Cairo – November 9, 2023: Standard Chartered Bank (StanChart) expects Egyptian operations to begin by the end of the year, explained Minister of Planning and Economic Development (MPED) Hala El-Said after her meeting with the bank’s representatives on Wednesday.
Standard Chartered’s inaugural Egyptian branch was originally announced to be launched in September 2022 after it received the green light from the Central Bank of Egypt (CBE) in January 2022 and was registered on the list of licensed banks a few months later in May.
This made it the first foreign bank to receive a license to operate in Egypt after the issuance of the new Banking Law in September 2020.
The British multinational bank was awarded its full banking license from the CBE in November 2022, which qualified it to provide services to sovereign and government-related bodies, corporate entities, financial institutions, and multinationals operating in Egypt.
MPED minister El-Said met with the bank’s executive team on Wednesday, reviewing several economic development files such as the National Program for Economic Reforms.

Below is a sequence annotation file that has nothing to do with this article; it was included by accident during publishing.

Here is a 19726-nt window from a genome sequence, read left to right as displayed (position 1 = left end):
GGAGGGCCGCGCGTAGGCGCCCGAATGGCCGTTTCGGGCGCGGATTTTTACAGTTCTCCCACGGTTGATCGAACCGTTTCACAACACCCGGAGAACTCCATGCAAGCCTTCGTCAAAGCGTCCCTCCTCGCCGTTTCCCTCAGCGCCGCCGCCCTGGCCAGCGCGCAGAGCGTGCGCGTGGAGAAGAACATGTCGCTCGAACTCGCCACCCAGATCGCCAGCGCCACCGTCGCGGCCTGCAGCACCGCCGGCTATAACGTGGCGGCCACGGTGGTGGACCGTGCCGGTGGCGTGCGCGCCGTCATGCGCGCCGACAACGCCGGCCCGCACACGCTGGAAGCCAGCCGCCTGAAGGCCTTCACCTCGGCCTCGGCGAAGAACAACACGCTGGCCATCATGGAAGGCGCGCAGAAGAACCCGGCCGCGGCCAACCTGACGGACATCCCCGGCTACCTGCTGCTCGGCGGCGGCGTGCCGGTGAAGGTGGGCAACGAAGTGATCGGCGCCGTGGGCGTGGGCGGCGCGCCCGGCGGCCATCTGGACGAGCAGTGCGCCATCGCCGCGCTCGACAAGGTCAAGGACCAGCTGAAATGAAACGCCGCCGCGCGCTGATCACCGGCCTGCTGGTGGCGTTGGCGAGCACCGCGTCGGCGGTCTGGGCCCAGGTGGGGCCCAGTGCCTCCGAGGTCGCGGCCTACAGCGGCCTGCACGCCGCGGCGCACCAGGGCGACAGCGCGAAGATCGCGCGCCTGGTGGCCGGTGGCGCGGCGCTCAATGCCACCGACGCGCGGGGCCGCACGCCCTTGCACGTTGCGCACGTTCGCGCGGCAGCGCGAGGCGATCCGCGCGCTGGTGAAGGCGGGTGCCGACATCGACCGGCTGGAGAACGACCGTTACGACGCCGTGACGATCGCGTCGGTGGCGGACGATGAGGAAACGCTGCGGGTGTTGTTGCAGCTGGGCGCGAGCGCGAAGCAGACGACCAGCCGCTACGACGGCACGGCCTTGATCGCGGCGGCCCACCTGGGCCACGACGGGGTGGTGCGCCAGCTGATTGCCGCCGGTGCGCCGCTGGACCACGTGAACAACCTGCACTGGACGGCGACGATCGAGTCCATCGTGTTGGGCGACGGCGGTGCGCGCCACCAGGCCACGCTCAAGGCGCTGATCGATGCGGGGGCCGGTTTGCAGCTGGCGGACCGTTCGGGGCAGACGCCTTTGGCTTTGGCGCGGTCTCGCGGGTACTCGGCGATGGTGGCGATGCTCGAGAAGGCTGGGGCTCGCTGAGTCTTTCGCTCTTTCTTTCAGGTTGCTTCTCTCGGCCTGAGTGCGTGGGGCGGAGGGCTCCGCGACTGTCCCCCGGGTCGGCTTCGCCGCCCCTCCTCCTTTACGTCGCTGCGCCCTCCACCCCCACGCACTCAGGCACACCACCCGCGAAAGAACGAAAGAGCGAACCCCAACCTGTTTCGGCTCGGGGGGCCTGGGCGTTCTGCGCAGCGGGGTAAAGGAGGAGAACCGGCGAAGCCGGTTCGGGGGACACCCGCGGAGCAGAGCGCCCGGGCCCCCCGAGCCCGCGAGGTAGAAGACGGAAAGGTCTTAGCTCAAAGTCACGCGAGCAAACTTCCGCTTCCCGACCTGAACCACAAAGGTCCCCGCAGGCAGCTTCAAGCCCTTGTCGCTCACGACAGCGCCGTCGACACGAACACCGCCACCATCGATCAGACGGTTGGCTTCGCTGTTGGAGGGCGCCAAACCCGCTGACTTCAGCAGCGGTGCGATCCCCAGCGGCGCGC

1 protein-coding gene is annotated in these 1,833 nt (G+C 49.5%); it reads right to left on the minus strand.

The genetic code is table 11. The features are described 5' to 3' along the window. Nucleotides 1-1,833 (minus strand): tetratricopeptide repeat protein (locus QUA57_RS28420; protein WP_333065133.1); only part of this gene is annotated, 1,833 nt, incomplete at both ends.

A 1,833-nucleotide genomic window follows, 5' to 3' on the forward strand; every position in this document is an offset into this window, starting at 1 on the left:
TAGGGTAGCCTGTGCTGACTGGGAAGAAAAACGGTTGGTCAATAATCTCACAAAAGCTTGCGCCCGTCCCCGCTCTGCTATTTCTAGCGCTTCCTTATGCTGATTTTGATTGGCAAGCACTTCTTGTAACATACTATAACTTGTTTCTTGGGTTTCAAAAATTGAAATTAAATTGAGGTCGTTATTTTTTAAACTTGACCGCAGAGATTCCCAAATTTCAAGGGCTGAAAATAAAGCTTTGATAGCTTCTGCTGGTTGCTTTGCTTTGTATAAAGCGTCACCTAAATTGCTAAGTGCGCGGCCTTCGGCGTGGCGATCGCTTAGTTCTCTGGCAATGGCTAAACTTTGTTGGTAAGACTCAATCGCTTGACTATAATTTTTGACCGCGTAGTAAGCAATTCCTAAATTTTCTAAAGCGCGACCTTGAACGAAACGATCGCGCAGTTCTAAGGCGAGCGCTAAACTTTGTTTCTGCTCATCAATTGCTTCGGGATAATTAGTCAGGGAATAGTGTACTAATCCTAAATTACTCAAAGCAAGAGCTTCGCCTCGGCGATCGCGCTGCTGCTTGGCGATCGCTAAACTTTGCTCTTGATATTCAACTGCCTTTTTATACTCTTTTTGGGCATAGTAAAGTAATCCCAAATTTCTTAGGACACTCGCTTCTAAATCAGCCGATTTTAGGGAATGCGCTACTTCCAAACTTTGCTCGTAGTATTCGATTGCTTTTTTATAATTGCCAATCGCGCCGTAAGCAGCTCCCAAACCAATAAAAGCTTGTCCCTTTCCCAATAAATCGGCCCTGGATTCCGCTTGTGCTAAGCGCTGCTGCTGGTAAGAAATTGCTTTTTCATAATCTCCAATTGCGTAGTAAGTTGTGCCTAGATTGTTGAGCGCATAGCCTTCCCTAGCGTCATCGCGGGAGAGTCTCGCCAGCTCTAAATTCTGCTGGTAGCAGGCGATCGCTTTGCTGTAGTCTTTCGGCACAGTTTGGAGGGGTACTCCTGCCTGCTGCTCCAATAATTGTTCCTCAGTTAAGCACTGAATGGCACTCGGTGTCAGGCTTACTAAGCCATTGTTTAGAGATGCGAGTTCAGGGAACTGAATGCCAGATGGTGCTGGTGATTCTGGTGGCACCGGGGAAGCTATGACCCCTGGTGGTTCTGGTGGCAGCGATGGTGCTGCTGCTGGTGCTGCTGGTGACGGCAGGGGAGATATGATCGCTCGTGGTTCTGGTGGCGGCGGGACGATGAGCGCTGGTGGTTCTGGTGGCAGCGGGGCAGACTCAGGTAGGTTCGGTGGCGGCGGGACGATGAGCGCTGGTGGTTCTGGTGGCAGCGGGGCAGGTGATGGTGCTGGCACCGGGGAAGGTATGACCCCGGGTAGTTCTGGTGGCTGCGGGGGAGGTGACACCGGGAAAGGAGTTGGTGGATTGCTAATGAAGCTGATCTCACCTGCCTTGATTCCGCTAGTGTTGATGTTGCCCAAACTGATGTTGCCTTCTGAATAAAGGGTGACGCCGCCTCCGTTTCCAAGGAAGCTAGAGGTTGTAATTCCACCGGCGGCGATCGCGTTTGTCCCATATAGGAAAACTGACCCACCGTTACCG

The minister shed light on the government’s support for the private sector, particularly the banking sector, adding that the reform program aims to enhance the stability and resilience of the local economy.
On Wednesday, the cabinet’s media center revealed that Egypt’s current reform program include numerous macroeconomic and sectoral policies, with a total of around 171 measures aimed at supporting the private sector, with 144 measures already implemented.
Newly appointed StanChart CEO, Mohammed Gad, praised the long-standing relationship between the bank and the government during his meeting with El-Said.
He explained that the decision to open a branch in Egypt reflects Standard Chartered Bank’s confidence in the Egyptian economy, pointing out that the country has one of the largest economies in the Middle East.
Standard Chartered is keen to deliver all of its services through its branch in Egypt to support the Egyptian commercial private sector and contribute to the government’s plans, as well as to diversify its client portfolio across all economic sectors, he added.
The British bank is currently preparing to exit from seven markets, including Lebanon and Jordan, as it aims to narrow its focus on bigger and faster-growing markets like Saudi Arabia and Egypt, according to a report by Reuters.